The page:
This Managing Contractors in Industry course is designed for anyone who is responsible for the management of contractors in an industrial setting. The course examines the procedures for contractor management. It looks at the hazards related to contractors in industry, and what managerial steps can reduce the risk of them occurring.
The use of contractors exposes an organisation to a variety of financial, legal, and health and safety risks. In order to protect yourself and your employees, it is essential that those in charge of hiring and managing contractors have adequate training to fulfill their duties.
The role of a contractor in industry has grown. Most organisations now use contractors to carry out many tasks, including repairs and maintenance. However, contractors present an added health and safety risk to any workplace or site.
Contractors will not be familiar with the work environment, the site rules, or the hazards or controls that are in place. Communication and coordination may also present new challenges.
Both managers and contractors must understand how health and safety law applies to them. Employers must consider the added risk and have controls in place to reduce it to an acceptable level. Contractors have a legal duty to cooperate and work without risk to themselves or others.
This online training course aims to make trainees aware of risks related to managing contractors and how to apply practical ways at work to overcome the chances of injuries or ill-health.
This online training course requires no prior subject knowledge or certification to enroll. All that is required is an electronic device and a WiFi connection.
This e-learning course explores the following sections:
- An introduction to contactors and contracting jobs
- Practical steps to perform a job safely
- Health and safety procedures to examine the risks related to contractor’s work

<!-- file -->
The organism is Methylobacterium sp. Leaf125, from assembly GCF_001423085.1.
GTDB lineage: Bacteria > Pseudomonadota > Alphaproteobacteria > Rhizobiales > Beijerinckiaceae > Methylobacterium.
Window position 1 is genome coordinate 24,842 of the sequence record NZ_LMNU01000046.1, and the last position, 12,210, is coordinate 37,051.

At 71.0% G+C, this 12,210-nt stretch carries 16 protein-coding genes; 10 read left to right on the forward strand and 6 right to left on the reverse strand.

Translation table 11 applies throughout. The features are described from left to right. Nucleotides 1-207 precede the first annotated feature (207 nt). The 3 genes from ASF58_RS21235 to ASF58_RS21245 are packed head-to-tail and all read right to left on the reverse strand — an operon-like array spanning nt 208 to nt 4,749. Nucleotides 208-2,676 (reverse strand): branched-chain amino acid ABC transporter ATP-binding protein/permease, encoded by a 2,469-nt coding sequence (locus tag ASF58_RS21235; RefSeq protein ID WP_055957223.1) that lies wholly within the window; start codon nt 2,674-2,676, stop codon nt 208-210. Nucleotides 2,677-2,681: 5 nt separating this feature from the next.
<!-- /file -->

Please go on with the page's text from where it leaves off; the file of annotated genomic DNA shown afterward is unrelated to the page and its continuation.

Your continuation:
- Suitable plans to control the risks
- A range of a contractor based on health and safety procedures
This managing contractors in industry course has been designed for people who oversee health and safety in their workplace and communicate with the contractors hired by the company. This includes:
- Contract Supervisors
- Health and Safety Professionals
- Anyone with Designated Responsibility to Manage Contractors at the Site
Following this online course, trainees will gain an understanding of:
- Risks involved with contracting work activities
- Importance of managing contractors
- Relevant legislation
- How to plan work tasks
- Control measures to minimise risks
- How to appropriately select contractors
Choosing Human Focus for managing contractor in industry course offers the following benefits:
- RoSPA assured
- Become compliant with health and safety at work regulations
- High-quality video course with voiceover
- Short quizzes to help retention
This online course finishes with a knowledge test that is a pass or fail assessment. Trainees must score 80% or more to pass the test and get the training certificate. They are given two attempts to pass the assessment test.
RoSPA assured certificate will be awarded to the participants by Human Focus upon completion of the training course. The certification will be sent via email, which can be easily downloaded to any electronic device.
Yes, a manager can be an independent contractor. Independent contractors acting in the capacity of a manager are often considered high risk because of the work tasks they perform daily.
Therefore, it can sometimes become difficult for an independent contractor to operate on a truly self-employed basis where they are operating in a management role.
Working with contractors takes a lot of persistence to keep your project on time and within budget. Anyone involved with contractors has a health and safety duty, both for the contractors or anyone else that could be pretentious by their actions.
Being an employer, you need to manage your contractors on-site efficiently. For this:
- Ensure that everyone comprehends their part to promote health and safety
- Employers must work closely with the contractors; it will minimise the likelihoods of any ill-health or injuries to occur
- Ensure contractors are aware of any hazards and risks whilst at work on your site
- Make sure contractors know site safety rules and emergency procedures to implement in care of emergency
The responsibility falls on both the contractors and their employees under the Health and Safety at Work Act 1974. Employers have a legal duty to ensure that their contractors have the right skills and training in place to prevent them from harm or posing any risk to their health at work.
The difference between a construction manager versus general contractor is simple. Construction managers provide on-site management of subcontractors, budgets, and suppliers from the very start of a provide. Whereas a general contractor will also manage these, but they may not be involved at the beginning.